On the frosted
glass door of a Victorian dental surgery I have seen the catchy
promotional slogan TEETH CAREFULLY EXTRACTED. I'm glad they were
careful, since the process was no doubt seriously painful. Humphry Davy
had discovered the anaesthetic properties of laughing gas way back in
1799, but no one paid any attention, and it wasn't until 1846 that an
American dentist began to use ether to put his patients to sleep. In the
1850s Dr John Snow gave chloroform to Queen Victoria during childbirth,
and then anaesthetics became all the rage.
False teeth were
rather primitive in those days. The best available were 'Waterloo teeth'
- real teeth allegedly pulled with pliers from the mouths of corpses on
the battlefield, although most were probably acquired by grave robbing.
These teeth were jammed into sockets drilled in plates of hippo jaw,
which then fitted roughly over the gums. To make sure they opened with
the mouth they were fitted with springs to push the two plates apart.
There were two disadvantages; because they were real teeth they rotted
like normal teeth, and, if one of the springs snagged, the entire set of
teeth was likely to jump out in the middle of a posh dinner, and land in
someone else’s soup…
I have several
false teeth. At school I had a front tooth knocked out by a cricket
ball; it was replaced first by a plastic tooth on a plastic plate, and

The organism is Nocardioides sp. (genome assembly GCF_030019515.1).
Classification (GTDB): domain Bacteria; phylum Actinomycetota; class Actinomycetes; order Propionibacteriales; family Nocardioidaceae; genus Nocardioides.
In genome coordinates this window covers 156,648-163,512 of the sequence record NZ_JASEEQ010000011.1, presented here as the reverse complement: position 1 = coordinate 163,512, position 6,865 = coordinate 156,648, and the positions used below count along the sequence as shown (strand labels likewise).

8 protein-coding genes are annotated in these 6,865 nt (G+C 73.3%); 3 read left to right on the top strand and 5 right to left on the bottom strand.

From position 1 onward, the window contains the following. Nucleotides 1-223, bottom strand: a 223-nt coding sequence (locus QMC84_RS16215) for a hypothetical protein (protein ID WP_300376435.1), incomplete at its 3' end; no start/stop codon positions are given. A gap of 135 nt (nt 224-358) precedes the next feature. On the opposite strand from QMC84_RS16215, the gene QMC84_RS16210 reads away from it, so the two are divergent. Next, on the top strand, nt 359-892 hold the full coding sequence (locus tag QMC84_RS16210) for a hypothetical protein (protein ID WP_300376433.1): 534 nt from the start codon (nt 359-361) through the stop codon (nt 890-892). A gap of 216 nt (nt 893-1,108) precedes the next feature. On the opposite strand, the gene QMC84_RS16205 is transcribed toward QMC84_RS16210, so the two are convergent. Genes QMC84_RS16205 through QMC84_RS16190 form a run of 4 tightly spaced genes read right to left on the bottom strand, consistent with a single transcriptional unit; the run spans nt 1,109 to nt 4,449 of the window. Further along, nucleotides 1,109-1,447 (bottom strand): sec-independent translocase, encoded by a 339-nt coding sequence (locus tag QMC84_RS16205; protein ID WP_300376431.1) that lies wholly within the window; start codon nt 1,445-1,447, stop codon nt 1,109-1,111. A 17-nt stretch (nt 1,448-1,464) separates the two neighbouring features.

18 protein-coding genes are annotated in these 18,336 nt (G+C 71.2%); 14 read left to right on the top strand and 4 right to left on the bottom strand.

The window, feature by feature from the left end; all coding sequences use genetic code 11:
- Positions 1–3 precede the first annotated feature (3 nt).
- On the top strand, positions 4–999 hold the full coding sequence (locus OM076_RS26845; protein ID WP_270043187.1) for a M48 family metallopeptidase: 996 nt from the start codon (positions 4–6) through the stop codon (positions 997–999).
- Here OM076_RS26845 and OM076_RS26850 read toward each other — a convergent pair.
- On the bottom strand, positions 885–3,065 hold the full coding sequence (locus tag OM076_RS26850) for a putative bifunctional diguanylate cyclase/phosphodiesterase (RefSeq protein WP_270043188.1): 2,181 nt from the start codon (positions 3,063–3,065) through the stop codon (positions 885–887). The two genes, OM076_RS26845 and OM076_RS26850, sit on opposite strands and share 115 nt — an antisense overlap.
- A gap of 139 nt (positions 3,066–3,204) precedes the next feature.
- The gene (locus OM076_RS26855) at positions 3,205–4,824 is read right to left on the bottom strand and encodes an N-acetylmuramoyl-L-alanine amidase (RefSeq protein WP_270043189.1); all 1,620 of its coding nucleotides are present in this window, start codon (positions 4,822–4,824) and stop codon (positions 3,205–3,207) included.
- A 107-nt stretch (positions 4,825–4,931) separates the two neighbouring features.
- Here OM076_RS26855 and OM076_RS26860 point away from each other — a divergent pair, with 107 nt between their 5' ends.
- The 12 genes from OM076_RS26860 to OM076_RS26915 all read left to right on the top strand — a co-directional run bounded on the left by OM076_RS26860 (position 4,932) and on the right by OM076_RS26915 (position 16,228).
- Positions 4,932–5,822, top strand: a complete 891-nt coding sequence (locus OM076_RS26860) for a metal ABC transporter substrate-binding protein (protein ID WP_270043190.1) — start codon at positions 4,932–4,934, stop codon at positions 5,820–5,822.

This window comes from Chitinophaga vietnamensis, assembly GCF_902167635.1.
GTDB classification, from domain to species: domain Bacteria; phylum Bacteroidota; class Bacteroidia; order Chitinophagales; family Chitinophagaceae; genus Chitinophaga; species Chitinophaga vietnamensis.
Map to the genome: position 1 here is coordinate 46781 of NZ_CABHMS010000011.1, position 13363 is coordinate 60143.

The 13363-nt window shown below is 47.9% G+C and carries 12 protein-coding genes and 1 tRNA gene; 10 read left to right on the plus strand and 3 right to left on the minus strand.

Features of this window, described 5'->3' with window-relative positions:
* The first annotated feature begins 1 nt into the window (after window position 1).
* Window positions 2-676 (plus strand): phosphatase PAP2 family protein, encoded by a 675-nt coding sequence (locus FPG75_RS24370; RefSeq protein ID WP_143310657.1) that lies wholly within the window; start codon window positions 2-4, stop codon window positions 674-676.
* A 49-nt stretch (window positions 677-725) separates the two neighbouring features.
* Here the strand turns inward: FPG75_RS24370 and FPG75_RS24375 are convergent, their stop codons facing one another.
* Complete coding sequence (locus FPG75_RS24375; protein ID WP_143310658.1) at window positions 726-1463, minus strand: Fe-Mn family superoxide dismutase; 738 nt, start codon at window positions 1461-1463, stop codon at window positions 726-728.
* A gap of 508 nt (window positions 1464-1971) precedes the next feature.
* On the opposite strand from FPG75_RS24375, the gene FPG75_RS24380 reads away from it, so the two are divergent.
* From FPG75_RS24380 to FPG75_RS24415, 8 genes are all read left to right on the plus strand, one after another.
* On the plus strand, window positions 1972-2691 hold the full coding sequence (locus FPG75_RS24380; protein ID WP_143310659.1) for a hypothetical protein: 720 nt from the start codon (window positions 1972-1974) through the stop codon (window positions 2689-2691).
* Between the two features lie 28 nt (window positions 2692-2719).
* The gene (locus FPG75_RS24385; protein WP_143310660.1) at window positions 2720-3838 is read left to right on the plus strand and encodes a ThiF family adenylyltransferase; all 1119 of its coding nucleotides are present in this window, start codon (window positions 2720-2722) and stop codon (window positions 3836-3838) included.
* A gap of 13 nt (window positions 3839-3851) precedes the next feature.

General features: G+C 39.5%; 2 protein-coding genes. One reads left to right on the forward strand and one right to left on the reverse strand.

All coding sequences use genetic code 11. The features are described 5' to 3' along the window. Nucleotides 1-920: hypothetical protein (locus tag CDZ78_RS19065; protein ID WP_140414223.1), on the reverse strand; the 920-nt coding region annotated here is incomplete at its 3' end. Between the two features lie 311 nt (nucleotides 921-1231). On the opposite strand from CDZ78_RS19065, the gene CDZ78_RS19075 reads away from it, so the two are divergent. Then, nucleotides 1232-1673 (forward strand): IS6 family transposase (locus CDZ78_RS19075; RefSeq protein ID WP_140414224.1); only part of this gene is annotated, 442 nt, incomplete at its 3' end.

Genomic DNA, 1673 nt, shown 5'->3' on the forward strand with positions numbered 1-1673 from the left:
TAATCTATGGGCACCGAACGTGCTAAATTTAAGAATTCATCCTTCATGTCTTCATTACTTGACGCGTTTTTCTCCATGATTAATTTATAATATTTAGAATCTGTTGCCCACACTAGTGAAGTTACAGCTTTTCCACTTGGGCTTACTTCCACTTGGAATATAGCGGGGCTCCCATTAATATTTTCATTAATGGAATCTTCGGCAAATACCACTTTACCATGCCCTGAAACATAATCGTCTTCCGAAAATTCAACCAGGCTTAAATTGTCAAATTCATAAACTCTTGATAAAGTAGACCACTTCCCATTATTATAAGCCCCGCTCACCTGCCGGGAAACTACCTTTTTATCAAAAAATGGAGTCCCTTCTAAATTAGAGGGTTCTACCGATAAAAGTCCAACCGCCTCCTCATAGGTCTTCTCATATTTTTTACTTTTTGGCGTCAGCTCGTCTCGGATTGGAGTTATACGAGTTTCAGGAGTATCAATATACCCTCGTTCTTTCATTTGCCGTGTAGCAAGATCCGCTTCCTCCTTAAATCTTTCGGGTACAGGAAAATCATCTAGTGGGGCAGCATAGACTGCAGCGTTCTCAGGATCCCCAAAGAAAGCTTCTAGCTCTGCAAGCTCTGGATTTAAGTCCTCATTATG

later by a bridge. And in the last couple of years my much-filled teeth
have begun to crumble and split – a chunk fell off recently when I bit
too savagely into a potato crisp. So I have two porcelain crowns, which
give excellent service.
seem to have wonderful teeth, and rarely get a cavity or need a filling,
whereas fifty years ago, before there was fluoride in the water, our
teeth were softer and more likely to decay. We did have anaesthetics
when I was a lad, but only for serious treatments like having a tooth
pulled out; so teeth were generally a pain.
In The Lost
Smile (Radio 4, Monday, 11.02 a.m.) we learn that in 1948 false
teeth became available for free on the National Health, and there was a
mad rush, and great queues outside every dentist. For their 21st
birthday present, many people were treated to total extraction, and a
new porcelain smile. These days dentures are no longer considered to be
a beauty statement; the queues, though, seem not to have disappeared.